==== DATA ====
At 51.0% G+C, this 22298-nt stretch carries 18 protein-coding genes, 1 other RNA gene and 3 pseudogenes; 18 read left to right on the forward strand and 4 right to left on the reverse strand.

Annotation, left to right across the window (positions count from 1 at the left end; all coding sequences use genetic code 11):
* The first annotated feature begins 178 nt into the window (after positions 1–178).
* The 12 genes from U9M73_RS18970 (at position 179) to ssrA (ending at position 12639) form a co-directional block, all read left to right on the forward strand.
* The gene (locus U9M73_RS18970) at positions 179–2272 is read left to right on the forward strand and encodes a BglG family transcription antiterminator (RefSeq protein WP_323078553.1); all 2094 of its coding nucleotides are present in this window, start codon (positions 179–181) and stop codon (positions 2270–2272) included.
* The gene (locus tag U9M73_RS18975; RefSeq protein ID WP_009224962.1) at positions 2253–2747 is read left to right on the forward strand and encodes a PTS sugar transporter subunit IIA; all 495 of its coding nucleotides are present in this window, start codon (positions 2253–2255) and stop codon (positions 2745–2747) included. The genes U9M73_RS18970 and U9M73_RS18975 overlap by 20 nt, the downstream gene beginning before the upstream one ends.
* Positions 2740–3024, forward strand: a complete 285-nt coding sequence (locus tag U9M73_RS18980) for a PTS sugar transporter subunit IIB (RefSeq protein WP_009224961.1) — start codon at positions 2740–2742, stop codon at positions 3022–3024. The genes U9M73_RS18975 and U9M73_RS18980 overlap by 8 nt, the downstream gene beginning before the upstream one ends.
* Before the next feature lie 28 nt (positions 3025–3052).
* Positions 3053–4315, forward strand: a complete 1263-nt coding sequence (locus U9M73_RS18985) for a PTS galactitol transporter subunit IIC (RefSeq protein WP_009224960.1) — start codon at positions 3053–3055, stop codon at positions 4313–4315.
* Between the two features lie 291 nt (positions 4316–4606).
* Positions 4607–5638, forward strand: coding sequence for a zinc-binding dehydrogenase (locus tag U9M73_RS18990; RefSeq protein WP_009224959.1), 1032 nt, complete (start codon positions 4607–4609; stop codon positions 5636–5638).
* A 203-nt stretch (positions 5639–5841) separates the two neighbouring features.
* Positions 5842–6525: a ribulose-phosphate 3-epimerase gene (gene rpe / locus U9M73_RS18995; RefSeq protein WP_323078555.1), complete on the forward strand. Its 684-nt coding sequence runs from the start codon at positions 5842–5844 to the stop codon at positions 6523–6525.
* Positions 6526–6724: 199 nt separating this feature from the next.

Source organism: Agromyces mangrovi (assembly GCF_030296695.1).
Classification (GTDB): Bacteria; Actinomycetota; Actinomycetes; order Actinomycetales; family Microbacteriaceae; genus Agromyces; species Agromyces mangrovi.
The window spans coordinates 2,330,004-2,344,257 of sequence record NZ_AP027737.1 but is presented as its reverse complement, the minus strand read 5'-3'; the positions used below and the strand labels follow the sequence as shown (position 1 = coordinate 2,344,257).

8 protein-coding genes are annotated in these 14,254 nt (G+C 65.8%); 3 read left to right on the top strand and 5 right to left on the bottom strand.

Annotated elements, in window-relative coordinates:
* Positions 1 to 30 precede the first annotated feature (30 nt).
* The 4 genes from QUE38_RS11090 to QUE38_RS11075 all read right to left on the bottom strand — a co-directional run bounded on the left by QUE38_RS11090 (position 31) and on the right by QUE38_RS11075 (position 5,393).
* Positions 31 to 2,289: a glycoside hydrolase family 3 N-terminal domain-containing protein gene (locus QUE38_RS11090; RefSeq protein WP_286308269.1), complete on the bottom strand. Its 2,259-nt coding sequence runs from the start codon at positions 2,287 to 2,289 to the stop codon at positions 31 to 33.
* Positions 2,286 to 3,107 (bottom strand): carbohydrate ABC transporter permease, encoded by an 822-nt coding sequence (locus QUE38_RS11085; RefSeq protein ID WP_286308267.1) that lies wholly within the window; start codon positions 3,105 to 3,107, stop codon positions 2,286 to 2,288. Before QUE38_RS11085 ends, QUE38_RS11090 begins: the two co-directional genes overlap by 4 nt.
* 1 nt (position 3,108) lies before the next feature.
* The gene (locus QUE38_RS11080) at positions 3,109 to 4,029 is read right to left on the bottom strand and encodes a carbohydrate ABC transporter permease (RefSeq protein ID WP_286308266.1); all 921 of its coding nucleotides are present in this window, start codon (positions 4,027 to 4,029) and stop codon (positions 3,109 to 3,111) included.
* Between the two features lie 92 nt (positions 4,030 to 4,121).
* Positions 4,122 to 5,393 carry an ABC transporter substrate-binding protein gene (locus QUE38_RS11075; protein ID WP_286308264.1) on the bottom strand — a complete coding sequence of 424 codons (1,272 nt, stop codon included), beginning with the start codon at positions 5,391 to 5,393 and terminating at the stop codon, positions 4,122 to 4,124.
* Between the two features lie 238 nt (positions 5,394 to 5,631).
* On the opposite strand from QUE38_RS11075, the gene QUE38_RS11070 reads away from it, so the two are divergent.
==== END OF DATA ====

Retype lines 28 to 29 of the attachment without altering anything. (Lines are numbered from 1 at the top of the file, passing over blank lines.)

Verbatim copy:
* Between the two features lie 238 nt (positions 5,394 to 5,631).
* On the opposite strand from QUE38_RS11075, the gene QUE38_RS11070 reads away from it, so the two are divergent.